“Show vs. Tell,” that’s a phrase we hear a lot on the writing circuit, but as a new writer it can be hard to identify those places where we need to show more. Here are two easy steps to help you “show” your story, giving your readers a chance to step inside your pages.
Step 1: Do a search for emotion-themed words
I recently finished an excellent book called Deep Point of View by Marcy Kennedy where she recommends doing a search for “emotion-themed” words in your manuscript. At the end of this post you will find a list of words you can search for in your work in progress.
Step 2: “Show” the emotion instead of “Telling” the reader about the emotion
Now that you have identified your “emotion” words, what do you do with them? How do you turn them into something a reader can see, hear, touch, taste, or smell? I like to use the Emotional Thesaurus. Here’s an example of how to turn a “show” into a “tell.”
- Telling Sentence:
- “Jeremy’s forearms flexed as he removed the saddle from off my horse. I was so in love with him.”
- I “told” you Sarah was in love with him. Let’s see how I can “show” you she is in love with him.
- Identify the Emotion: love
- Identify What Love Looks Like (This is where the Emotional Thesaurus comes in handy. It has many examples, I just chose three for the sake of convenience.)
- Physical Signals
- hard to breathe
- Internal Sensations
- fluttering feeling in the stomach
- Mental Responses
- unaware of surroundings
- Physical Signals
- Now I can write a sentence to “show” how Sarah feels about Jeremy:
- “Jeremy’s forearms flexed as he removed the saddle from off my horse. The muscle definition on his tan arms caused my stomach to flutter, and I had a hard time drawing a breath. Stepping out of his way, I tripped over a grain bucket.”
Wasn’t that fun! Maybe he’ll reach for her hand, or even better, she’ll fall and he’ll catch her with those sexy cowboy arms.
Another great resource I would recommend is a video clip by Ellen Brock on “Showing vs. Telling.” Ellen is a freelance editor with a great series of short messages on YouTube for writers. I recommend giving them all a view, she is A-mazing! Another book by Marcy Kennedy I recommend is, Showing and Telling in Fiction.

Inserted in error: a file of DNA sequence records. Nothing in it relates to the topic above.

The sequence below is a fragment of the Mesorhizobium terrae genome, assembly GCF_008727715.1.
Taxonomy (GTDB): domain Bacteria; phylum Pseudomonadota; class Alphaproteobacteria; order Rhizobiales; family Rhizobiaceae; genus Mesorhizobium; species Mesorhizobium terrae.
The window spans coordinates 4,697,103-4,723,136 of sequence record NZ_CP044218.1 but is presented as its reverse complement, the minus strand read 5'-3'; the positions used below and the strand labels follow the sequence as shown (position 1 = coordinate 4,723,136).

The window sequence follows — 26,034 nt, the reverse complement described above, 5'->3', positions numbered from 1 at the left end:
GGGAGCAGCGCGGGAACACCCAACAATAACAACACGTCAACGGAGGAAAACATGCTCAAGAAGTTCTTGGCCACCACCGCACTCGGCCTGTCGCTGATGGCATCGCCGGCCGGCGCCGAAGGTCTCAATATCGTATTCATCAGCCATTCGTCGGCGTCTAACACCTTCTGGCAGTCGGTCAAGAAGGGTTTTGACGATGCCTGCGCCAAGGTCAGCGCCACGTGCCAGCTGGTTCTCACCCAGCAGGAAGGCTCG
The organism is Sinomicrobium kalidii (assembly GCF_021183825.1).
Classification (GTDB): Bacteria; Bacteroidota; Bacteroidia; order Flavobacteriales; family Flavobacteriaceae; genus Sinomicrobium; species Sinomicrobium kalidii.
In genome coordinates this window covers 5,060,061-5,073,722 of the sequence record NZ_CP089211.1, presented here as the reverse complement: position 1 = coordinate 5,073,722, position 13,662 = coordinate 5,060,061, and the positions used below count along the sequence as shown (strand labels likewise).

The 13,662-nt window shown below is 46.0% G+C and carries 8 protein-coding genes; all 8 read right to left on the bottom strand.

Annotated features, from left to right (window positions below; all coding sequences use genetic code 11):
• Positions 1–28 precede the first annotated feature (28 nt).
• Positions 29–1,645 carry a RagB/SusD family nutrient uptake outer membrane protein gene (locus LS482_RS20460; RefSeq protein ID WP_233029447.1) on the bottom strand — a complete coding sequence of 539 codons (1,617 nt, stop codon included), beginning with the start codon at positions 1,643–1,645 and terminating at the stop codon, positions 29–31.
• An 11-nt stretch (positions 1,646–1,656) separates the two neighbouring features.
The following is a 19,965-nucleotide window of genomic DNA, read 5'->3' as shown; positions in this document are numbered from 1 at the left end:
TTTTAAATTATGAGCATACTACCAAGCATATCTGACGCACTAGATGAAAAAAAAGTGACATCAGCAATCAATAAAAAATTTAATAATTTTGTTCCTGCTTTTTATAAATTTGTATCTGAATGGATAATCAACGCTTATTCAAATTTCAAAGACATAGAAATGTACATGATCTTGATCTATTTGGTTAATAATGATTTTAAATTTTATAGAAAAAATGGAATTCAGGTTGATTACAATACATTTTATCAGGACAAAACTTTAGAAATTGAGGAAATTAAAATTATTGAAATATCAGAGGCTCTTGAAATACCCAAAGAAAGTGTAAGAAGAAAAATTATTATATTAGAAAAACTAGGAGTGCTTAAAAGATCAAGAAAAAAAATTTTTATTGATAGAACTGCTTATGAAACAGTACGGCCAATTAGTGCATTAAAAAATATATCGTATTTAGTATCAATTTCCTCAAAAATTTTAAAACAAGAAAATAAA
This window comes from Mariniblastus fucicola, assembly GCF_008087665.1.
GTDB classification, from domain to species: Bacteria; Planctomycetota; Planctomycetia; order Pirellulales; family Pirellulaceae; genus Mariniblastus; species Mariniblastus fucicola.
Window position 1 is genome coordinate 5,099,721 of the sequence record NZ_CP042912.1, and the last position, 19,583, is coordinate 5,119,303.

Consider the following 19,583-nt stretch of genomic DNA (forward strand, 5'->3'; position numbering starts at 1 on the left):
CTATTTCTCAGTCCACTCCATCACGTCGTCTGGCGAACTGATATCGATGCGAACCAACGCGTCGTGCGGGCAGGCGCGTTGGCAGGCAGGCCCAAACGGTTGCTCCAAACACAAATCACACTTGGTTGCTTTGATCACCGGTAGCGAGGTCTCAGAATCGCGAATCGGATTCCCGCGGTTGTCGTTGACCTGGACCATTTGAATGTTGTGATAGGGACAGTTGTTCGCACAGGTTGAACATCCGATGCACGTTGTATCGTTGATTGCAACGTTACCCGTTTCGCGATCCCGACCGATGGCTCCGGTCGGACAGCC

Don’t forget to check out the list of “emotion themed” words below.
List of Words That “Tell” Emotion
adoration, afraid, agitated or agitation, alarmed, amazed or amazement, amused, angry or anger, anguish, annoyed or annoyance, anticipation, anxious or anxiety, ashamed
calm, cautious, cheerful, comfortable, compassion, concerned, confident or confidence, conflicted, confused or confusion, contempt, curious or curiosity
defeated or defeat, defensive or defensiveness, denial, depressed or depression, desire, desperate or desperation, determined or determination, disappointed or disappointment, disbelief, disgust or disgusted, disillusioned, dismayed, disoriented, distrust, doubt or doubtful, dread
eager or eagerness, elated or elation, embarrassed or embarrassment, enthusiastic, envy or envious, excited or excitement, exhausted
fear, frustrated or frustration
grateful, gratitude, grief, grumpy, guilt or guilty
happy or happiness, hateful or hatred, helpless, hesitant, hopeful or hopeless or hopefulness, horrified, hostile, humiliated or humiliation, hurt
impatient or impatience, indifferent or indifference, insecure or insecurity, insulted, interested, irritated or irritation
jealous or jealousy, joyful
lonely or loneliness, love
nervous or nervousness, nostalgic or nostalgia, numb
optimistic, outraged, overwhelmed
panic, paranoid or paranoia, peaceful or peacefulness, pity, proud or pride
rage, regret or regretful, rejected, relaxed, relief or relieved, reluctant or reluctance, remorse or remorseful, resentful or resentment, resigned or resignation, restless, revulsion
sad or sadness, satisfied or satisfaction, scorn or scornful, self-conscious, shame, shock or shocked, skeptical or skepticism, smug or smugness, somber or somberness, sorrowful, spiteful, stressed, stunned, surprise or surprised, suspicion or suspicious, sympathy or sympathetic
uncertainty, uncomfortable, unease
wary or wariness, weary, worry or worried